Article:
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In my new Friday feature, I'm going to generate writing using types of prompts, and invite you to do the same.  This month, I'm 
using my Personal Universe Deck, or PUD, to prompt some new writing ideas.The Personal Universe Deck first originated with 
poet Michael McClure.  He describes how he created his Personal Universe Deck in this speech at Naropa University.  You'll find good descriptions for generating the PUD on this website, and on this oneThis week, I shuffled my deck and pulled three cards containing the words turmeric, eggplant, sugar, wait, silence, and skip. 

Silence, Turmeric, Wait

Father and Daughter, a special bond

Father and Daughter, a special bond

“Does this have turmeric?” she asked, sniffing the contents of the pita suspiciously. “Cause you know I don’t like that stuff.”

Lilly looked at her.  “You are six years old.  You live in Texas.  You’ve never had turmeric.  How did you even know turmeric existed?”

The girl eyed her mother with precocious disdain.  “I read about turmeric in my book on Asia.  I decided I don’t like it.”

Lilly sighed. Her father and brother, Will, suddenly got busy with their food.  Will stifled a giggle by coughing into his plate.

Lilly spoke. “The pita does not have any turmeric. I guarantee it.  We are at the base of the Grand Canyon.  This is the food the donkey brought down for you.  You won’t get anything else, so I suggest you eat.” She glared at her headstrong second child, willing the conversation to turn in her favor.  She pushed the sweaty veil of blonde hair out of her daughter’s eyes and implored, “Just try it for me, okay?”

The girl, Annie, widened her eyes and stuck her tongue out. Then she slowly moved her tongue toward the offending sandwich. Upon touching the contents, she cried, “Ew!  Definitely turmeric, Mom. Definitely. It’s going to be against my principles to eat it, Mom.”

“Upon what grounds did you base your decision to dislike turmeric?  What has turmeric ever done to you?” Lilly looked at her husband, Bob, and said, “Am I really having this conversation?”

He replied, “Keep your voice down.  People are looking at us.”

“Do you want to handle this, then?” She whispered furiously across the picnic table.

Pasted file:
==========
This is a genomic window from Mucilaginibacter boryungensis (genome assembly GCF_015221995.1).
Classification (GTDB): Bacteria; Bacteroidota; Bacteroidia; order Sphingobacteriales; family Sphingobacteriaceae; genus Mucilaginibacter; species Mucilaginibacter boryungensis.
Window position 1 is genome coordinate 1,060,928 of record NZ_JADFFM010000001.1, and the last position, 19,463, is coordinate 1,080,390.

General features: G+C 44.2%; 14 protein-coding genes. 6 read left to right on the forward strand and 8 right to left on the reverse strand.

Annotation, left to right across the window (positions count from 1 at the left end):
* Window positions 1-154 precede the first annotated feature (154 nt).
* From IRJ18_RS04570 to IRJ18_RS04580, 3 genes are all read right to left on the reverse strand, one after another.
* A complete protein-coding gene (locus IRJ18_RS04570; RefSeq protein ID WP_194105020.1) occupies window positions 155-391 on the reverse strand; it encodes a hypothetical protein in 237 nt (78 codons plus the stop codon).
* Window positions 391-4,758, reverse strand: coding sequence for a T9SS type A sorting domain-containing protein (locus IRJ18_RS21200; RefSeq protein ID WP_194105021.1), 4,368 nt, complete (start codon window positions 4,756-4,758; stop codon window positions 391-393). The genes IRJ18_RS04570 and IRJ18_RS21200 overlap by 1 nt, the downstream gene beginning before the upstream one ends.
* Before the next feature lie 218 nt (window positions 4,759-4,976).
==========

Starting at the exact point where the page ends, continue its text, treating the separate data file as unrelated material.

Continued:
“No, just keep it down, okay?”

Lilly leaned into Annie’s ear. “This pita has chicken.  You like chicken.  It has mayonnaise, your favorite. It has grapes.”

Bob piped into the conversation then. “Yeah, Annie, I don’t like grapes, but I’m eating them, see?”

“Not helping,” Lilly said.

Nonplussed, Annie stated, “It has turmeric, too,”

“What makes you think that?”

“It’s yellow.  Turmeric is yellow.”

Bob spoke again. “That’s not turmeric, sweetheart, it’s called curry.”

Will, who’d been quietly wolfing his pita, picked his head up and said, “Curry?”

He started crying, the loud way, the way a sudden squall hits in the middle of summer, the way a kid cries during a vacation even though he is too old to cry in public any more.   Now, people were really looking.  His eyes were full of accusation.  “You know how much I hate curry! What is wrong with you two?”

Lilly said, “Now you know why I can’t remember our vacations.  My mind erases the trauma.”

By now, Will had reached across the table and pinched Annie on the arm, and both children were crying.  Bob and Lilly looked at one another for a moment, and then he started laughing.  Lilly did not see the humor, and told him so.

“Come on, now,” he said, “look on the bright side. We’re at the bottom of the Grand Canyon. We came all the way down here on freaking mules.  We have a six year old who reads books about Asia.  She knows what turmeric is, and she uses words like ‘principles’ in the right way.”

Annie walked around the table and crawled into Bob’s lap.  “I’m smart, aren’t I, Dad?”

“Smart is as smart does, Annie,” he said.  “I think you are going to be very hungry in a little while, and there’s nothing Mom and I can do to help you, so would you say that’s a smart decision?”

She patted his face. “But you’re forgetting about my principles, Dad.  And the candy bar in your pocket.”

I'd love it if you joined me in the Friday prompt.  Create your own PUD and write.  If you post the 
results on your blog, please feel free to post a link in the comments section here.